The phrase “conventional wisdom” exemplifies what it’s meant to disparage. People hear it and then repeat it because they think it makes them sound smart. If you came to America speaking little English and tried to learn the language by reading newspapers, you would think “conventional wisdom” was a catch-all term for anything untrue, because it is invariably used to make a commonplace opinion seem daring by pretending that everyone except the writer thinks the opposite.
For example, here’s the lead from sportswriter Joel Sherman’s column in yesterday’s New York Post:
For the record, I hate conventional wisdom. I hate echoing what everyone else says just because after a while anything repeated over and over kind of sounds like indisputable fact, even if it is nonsense.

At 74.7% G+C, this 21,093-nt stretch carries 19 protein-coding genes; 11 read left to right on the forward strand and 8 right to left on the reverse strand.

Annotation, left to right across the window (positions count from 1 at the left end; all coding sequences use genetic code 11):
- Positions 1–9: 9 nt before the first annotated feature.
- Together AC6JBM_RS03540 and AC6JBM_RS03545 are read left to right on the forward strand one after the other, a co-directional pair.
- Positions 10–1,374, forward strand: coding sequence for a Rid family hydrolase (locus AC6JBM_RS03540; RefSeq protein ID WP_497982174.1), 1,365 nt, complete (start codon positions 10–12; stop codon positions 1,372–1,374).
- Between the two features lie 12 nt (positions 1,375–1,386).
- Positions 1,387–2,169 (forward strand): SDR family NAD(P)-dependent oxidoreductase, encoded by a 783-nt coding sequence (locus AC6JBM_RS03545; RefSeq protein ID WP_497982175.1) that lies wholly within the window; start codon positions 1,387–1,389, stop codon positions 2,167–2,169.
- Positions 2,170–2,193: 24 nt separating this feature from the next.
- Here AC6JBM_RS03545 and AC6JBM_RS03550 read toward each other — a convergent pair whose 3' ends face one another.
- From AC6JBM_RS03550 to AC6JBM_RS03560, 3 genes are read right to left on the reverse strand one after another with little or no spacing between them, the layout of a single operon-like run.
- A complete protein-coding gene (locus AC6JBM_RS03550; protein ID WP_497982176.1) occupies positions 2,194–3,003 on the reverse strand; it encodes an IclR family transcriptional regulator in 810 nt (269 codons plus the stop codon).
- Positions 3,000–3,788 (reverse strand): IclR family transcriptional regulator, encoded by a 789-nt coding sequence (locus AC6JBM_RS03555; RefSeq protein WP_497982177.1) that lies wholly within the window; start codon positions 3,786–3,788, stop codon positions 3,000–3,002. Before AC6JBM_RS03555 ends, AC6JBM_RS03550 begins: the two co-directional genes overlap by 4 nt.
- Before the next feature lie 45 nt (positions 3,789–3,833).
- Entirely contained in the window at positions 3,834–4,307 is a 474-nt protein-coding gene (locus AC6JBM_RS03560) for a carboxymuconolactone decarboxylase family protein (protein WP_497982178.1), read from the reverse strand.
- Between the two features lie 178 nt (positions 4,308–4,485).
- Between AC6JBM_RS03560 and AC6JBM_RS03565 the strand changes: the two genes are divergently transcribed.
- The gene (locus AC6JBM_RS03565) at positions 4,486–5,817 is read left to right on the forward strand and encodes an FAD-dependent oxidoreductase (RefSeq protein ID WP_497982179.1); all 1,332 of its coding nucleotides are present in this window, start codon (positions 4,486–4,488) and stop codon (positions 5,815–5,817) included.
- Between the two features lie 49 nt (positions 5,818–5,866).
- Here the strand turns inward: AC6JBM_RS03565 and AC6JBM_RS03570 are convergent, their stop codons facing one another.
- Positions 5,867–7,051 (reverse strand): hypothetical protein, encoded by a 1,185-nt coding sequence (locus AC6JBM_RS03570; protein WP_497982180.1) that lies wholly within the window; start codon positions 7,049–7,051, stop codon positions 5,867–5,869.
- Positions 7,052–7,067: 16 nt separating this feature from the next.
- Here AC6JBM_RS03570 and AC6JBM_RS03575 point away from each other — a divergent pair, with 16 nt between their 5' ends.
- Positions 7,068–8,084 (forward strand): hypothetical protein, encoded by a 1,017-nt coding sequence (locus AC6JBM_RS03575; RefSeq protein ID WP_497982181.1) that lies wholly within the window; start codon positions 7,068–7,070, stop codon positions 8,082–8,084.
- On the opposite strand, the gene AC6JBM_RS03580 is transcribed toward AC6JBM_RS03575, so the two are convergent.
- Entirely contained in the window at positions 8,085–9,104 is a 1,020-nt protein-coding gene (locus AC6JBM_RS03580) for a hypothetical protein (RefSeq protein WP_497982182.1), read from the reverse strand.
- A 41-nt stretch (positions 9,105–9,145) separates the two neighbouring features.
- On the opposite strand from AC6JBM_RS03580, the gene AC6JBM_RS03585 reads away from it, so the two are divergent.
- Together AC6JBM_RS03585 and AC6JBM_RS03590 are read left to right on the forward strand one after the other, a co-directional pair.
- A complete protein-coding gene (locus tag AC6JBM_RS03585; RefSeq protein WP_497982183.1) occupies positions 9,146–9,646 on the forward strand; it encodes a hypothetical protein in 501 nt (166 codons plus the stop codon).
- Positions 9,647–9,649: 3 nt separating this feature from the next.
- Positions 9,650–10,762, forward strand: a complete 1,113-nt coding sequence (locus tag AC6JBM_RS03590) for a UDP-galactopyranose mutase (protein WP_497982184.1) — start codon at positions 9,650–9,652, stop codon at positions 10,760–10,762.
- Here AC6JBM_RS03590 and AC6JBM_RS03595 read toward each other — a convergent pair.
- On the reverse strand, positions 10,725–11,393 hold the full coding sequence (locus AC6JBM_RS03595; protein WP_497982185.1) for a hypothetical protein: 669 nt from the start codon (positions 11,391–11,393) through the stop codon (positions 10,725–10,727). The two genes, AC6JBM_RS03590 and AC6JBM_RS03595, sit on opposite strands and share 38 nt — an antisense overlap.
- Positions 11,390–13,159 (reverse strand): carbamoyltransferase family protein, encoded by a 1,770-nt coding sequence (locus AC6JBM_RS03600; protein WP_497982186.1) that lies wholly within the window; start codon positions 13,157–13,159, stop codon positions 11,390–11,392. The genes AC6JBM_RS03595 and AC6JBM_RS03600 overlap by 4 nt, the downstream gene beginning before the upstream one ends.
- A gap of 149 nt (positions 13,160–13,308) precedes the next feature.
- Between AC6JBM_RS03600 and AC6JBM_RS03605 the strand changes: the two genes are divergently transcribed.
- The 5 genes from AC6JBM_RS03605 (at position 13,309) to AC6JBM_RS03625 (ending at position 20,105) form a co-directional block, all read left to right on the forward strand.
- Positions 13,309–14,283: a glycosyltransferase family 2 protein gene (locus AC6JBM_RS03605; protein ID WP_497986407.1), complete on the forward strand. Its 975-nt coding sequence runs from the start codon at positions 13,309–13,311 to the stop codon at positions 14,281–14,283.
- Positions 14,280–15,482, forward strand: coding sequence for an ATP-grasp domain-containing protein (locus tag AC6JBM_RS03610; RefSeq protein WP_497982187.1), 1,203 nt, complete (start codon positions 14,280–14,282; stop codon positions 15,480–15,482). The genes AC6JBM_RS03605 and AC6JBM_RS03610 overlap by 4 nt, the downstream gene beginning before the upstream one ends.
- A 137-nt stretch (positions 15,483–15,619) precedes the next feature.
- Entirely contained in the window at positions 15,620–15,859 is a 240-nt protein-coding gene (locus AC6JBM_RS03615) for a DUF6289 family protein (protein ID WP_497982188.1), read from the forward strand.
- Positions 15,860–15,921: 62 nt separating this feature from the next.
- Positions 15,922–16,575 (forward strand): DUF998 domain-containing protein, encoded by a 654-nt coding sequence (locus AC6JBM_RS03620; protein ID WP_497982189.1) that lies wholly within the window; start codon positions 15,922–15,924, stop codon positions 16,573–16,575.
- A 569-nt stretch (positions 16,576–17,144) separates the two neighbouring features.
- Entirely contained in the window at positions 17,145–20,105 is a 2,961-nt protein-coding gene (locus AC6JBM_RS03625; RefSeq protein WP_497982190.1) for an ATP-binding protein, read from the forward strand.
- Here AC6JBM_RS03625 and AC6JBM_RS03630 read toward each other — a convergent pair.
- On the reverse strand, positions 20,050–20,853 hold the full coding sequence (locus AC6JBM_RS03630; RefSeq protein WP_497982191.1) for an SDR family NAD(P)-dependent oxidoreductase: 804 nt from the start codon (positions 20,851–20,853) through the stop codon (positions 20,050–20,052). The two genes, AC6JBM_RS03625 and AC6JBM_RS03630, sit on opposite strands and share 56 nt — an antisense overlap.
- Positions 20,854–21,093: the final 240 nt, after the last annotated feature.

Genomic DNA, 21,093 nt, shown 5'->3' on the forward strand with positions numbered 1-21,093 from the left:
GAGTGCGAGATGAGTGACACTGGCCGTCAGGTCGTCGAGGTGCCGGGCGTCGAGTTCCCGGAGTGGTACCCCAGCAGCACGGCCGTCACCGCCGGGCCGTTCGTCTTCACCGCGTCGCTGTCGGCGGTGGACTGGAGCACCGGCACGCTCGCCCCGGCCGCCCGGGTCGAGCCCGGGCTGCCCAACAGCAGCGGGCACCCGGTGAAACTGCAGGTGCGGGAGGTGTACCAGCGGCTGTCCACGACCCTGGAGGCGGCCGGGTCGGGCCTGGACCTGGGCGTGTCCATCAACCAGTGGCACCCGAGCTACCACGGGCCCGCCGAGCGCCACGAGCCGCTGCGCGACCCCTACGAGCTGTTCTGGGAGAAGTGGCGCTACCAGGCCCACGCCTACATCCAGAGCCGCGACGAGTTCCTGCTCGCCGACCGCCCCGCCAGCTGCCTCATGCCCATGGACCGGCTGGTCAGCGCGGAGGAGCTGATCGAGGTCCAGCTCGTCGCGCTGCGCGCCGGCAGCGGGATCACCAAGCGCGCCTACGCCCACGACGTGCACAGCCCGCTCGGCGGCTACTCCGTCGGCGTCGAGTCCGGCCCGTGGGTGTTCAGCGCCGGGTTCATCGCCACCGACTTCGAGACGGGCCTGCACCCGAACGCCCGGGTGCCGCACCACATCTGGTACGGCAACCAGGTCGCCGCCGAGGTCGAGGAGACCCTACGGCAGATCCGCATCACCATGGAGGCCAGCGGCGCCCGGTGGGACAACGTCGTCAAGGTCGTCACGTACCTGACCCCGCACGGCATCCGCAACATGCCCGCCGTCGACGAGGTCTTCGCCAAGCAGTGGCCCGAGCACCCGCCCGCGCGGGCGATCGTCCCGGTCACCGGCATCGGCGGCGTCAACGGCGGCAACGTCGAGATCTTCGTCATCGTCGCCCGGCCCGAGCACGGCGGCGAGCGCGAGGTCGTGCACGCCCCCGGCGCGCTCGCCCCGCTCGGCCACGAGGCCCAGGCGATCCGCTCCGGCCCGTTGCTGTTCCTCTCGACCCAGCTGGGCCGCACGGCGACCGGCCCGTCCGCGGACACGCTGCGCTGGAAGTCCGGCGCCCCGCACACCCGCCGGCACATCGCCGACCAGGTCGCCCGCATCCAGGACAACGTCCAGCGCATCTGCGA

Mighty bold of you to take a courageous stand like that, Joel. And on the record, too! Unlike most journalists, who will tell you that they love echoing what everyone else says over and over — especially if it’s nonsense.
When Sherman says, “I hate conventional wisdom,” it’s a truism, because to writers like him, conventional wisdom is defined as “anything I disagree with” (in this case, the belief that pitcher Javier Vazquez is going to have a great year with the Yankees, which every Yankee fan I’ve talked to thinks is absurd). Some writers like to pretend that everybody agrees with them; others, like Sherman, like to pretend that everybody disagrees. But good writers avoid clichés like “conventional wisdom” and simply say what they think, instead of using what everyone else supposedly thinks for validation.